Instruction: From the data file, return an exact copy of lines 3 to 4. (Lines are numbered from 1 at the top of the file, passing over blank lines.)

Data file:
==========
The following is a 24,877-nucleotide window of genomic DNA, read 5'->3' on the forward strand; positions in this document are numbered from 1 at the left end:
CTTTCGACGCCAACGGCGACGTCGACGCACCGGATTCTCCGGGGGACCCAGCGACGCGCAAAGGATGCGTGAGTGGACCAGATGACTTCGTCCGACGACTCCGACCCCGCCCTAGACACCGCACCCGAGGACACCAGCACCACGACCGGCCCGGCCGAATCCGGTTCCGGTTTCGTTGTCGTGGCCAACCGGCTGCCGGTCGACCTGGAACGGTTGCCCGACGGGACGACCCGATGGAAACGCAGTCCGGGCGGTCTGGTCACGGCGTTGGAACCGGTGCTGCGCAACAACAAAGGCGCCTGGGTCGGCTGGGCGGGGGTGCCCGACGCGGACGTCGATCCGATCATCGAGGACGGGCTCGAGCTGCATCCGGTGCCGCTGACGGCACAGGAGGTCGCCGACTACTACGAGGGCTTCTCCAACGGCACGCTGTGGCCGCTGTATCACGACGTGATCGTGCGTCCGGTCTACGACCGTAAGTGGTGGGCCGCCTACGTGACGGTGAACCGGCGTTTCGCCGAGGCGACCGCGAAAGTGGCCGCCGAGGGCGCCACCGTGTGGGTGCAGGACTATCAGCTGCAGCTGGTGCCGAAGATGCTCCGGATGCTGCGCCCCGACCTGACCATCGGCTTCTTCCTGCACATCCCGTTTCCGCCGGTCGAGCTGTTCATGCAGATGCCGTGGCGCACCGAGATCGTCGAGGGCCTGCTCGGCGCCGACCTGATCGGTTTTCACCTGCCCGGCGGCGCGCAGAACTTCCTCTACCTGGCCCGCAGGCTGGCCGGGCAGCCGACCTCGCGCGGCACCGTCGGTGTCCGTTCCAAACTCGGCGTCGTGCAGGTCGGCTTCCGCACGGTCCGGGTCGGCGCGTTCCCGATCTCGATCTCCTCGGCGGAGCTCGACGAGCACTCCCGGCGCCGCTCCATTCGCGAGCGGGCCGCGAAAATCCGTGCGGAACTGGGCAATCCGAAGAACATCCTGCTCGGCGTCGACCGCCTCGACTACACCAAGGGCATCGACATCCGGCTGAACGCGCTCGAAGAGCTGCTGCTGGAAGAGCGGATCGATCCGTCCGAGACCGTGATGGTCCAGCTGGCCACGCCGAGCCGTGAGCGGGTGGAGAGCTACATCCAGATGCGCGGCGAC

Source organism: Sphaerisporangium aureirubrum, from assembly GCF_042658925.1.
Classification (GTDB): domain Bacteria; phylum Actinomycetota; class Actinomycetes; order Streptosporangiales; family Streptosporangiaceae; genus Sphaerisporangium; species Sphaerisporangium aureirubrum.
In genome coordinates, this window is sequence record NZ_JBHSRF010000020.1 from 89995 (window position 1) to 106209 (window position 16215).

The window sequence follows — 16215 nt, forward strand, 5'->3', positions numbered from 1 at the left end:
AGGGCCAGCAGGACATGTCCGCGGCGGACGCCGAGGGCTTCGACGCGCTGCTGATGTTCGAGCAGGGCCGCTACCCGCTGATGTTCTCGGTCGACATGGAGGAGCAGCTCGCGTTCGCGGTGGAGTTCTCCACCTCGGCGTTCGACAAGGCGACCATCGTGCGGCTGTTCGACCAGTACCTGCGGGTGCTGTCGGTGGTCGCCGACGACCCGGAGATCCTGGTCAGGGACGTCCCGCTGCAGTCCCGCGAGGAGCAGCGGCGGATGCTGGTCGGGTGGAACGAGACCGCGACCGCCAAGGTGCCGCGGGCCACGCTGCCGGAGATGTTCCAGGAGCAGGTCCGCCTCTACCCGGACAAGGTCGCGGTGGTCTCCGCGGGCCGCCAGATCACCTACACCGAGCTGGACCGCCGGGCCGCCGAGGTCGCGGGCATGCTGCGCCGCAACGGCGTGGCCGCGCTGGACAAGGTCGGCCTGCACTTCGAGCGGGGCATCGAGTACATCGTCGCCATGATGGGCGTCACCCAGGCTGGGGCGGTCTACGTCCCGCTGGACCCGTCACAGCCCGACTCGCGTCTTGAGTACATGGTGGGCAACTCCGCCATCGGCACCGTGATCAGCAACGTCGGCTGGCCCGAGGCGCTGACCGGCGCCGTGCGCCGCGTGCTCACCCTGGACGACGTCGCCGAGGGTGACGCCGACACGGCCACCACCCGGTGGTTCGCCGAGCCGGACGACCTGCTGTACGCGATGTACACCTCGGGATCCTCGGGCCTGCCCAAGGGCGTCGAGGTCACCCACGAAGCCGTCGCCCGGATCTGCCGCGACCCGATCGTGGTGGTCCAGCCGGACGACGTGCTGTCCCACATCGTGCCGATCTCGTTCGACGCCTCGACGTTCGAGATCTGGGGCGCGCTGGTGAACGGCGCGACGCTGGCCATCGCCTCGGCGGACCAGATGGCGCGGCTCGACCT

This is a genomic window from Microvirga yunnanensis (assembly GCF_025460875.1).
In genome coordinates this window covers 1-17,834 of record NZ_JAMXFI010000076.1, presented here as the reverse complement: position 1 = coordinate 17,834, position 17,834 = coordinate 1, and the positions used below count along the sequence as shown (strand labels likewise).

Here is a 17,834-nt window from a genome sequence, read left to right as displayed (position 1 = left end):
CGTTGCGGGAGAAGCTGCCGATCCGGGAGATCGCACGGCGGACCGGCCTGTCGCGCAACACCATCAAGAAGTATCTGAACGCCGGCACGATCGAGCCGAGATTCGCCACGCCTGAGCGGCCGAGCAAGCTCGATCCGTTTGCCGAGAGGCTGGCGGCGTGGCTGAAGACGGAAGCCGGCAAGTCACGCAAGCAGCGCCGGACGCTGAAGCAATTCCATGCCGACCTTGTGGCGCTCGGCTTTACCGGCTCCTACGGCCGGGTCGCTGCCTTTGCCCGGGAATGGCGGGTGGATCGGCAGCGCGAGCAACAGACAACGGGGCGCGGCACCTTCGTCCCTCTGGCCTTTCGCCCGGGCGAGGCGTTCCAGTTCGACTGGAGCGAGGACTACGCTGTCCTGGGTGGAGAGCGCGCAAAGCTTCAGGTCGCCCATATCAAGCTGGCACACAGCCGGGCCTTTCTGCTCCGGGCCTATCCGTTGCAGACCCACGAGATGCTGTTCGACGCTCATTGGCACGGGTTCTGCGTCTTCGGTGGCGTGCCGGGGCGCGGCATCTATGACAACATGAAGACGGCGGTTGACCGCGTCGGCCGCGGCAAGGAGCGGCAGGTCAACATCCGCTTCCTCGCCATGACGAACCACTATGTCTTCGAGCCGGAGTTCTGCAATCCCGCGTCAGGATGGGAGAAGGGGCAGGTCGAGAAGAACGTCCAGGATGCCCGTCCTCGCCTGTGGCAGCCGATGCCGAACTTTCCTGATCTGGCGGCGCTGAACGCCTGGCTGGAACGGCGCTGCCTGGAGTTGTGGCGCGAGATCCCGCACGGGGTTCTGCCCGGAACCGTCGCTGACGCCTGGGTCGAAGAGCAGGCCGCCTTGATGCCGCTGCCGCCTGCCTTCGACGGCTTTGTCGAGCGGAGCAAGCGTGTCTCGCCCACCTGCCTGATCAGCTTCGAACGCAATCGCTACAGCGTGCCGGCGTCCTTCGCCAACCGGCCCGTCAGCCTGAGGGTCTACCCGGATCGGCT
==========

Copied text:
Source organism: Sphaerisporangium aureirubrum, from assembly GCF_042658925.1.
Classification (GTDB): domain Bacteria; phylum Actinomycetota; class Actinomycetes; order Streptosporangiales; family Streptosporangiaceae; genus Sphaerisporangium; species Sphaerisporangium aureirubrum.